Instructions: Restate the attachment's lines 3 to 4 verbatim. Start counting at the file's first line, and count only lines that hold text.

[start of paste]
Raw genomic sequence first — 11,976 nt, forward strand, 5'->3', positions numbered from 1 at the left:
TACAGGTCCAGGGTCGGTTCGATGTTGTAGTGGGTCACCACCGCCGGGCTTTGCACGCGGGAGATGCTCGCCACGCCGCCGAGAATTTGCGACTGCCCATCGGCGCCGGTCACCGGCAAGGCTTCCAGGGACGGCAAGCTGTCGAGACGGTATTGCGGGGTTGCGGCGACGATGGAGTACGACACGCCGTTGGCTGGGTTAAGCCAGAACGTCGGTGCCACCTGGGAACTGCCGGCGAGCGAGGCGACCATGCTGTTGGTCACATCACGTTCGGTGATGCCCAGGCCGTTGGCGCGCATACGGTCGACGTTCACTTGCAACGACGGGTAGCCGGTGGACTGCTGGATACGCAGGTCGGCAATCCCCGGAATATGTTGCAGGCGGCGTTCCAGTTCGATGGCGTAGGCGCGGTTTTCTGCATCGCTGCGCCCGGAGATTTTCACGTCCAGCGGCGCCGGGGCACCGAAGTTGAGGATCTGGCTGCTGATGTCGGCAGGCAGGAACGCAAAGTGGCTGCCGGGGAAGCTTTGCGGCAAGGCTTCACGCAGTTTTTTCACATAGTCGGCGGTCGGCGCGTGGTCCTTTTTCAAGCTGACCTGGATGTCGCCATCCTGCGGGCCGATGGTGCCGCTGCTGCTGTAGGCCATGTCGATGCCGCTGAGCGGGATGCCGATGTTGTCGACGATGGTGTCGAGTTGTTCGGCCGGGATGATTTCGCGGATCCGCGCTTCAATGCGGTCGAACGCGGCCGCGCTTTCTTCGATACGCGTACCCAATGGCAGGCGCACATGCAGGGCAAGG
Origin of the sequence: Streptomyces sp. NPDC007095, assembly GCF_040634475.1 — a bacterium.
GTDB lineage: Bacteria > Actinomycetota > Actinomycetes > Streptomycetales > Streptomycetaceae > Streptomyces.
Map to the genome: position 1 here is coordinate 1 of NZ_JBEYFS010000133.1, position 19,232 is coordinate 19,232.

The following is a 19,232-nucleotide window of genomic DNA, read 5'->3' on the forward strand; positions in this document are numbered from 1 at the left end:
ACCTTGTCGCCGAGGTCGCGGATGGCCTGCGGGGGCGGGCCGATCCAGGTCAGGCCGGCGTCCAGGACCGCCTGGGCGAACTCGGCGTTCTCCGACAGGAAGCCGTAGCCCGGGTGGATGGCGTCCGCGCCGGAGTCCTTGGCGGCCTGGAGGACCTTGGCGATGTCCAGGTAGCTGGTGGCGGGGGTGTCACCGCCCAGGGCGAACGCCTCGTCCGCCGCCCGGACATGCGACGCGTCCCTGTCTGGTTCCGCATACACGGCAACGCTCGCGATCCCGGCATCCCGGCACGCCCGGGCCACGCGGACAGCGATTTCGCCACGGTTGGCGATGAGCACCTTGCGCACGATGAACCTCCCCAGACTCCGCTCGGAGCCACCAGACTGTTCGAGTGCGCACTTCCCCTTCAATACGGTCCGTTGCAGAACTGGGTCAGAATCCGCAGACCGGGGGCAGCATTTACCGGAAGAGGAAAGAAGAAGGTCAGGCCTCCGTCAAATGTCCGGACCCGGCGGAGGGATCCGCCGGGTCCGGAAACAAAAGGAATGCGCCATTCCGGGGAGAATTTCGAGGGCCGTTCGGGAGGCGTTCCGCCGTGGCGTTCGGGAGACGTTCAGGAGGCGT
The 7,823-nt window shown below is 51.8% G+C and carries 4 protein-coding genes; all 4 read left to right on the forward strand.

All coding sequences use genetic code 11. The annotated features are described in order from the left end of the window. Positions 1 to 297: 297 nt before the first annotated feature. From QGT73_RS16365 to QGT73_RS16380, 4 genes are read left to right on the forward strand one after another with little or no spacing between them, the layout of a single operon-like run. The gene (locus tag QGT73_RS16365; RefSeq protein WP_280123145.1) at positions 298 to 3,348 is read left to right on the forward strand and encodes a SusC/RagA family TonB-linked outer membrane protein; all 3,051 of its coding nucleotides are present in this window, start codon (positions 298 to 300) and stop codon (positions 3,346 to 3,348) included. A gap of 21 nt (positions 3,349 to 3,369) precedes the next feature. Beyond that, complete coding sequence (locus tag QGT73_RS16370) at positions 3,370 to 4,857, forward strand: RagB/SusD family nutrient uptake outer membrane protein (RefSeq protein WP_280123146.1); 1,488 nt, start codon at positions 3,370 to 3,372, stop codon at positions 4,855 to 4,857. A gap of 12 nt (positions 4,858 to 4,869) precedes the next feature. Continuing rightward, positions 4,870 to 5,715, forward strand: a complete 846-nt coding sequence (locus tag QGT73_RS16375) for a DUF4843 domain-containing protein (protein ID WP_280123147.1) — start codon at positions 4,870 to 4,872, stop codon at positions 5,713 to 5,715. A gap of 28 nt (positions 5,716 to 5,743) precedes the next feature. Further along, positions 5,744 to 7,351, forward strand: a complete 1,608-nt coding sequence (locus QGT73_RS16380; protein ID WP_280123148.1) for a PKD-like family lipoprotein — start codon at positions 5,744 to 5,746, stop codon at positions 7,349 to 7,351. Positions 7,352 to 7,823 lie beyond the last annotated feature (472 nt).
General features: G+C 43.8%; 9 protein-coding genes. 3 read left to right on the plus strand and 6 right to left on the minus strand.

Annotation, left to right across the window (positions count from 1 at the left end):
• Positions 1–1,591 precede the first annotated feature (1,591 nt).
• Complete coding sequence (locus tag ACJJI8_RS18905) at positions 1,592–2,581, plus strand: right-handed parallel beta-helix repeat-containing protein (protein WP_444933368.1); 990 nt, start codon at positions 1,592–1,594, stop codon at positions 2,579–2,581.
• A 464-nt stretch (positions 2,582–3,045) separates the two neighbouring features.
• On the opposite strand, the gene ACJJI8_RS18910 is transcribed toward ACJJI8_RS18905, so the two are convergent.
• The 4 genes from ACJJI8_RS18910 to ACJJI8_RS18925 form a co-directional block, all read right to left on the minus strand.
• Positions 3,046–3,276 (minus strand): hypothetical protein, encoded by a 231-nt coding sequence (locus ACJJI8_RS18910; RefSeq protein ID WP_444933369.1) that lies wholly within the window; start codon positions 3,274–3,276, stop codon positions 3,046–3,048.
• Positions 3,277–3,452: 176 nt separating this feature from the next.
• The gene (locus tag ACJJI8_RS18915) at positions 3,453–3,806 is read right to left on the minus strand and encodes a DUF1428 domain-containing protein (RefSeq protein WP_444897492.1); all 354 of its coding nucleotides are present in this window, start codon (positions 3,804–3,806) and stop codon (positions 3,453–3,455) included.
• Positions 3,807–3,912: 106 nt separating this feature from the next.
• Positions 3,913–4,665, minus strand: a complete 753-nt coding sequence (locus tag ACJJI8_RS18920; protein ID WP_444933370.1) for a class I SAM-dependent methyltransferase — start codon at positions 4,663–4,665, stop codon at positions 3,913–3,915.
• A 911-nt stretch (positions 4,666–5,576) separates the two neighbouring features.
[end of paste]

Origin of the sequence: Streptomyces sp. NPDC007095, assembly GCF_040634475.1 — a bacterium.
GTDB lineage: Bacteria > Actinomycetota > Actinomycetes > Streptomycetales > Streptomycetaceae > Streptomyces.